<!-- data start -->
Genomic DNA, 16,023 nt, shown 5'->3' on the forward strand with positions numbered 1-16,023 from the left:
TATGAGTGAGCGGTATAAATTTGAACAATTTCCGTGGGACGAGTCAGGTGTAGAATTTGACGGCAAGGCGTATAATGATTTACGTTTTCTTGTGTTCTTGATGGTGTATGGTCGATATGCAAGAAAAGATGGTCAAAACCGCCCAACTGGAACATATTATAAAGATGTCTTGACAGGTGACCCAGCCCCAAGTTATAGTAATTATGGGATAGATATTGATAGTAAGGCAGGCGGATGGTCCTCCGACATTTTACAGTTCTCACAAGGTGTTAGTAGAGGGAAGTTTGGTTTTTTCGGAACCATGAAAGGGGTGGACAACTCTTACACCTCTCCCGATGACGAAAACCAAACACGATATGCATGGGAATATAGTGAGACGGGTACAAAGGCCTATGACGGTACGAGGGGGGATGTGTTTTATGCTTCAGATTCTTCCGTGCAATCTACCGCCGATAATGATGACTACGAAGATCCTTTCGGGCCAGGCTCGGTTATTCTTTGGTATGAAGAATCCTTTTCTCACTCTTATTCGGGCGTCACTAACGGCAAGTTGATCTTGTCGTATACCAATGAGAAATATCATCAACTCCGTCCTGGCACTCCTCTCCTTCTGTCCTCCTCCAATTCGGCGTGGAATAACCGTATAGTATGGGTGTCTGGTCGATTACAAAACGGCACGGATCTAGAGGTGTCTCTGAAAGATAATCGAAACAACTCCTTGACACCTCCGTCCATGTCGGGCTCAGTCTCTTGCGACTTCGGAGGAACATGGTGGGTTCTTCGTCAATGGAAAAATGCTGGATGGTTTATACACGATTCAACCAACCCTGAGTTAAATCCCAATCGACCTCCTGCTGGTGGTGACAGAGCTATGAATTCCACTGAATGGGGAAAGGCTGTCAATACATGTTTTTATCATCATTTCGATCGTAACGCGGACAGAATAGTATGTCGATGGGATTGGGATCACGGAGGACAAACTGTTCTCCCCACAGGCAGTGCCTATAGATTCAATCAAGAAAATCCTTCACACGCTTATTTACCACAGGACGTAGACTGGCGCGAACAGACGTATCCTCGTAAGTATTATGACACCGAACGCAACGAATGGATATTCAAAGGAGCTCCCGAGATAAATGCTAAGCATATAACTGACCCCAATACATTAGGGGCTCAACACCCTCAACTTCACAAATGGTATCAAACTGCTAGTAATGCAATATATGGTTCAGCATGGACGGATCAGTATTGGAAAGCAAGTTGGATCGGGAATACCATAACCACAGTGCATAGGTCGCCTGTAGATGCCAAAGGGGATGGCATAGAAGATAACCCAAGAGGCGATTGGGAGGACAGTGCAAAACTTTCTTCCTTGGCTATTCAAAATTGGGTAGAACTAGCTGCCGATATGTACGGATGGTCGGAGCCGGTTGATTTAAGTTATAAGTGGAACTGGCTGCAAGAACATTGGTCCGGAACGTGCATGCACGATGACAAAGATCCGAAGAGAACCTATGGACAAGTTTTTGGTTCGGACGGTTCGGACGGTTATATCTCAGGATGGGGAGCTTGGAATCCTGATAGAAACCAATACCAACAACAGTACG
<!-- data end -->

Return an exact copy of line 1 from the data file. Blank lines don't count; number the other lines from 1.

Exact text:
Genomic DNA, 16,023 nt, shown 5'->3' on the forward strand with positions numbered 1-16,023 from the left: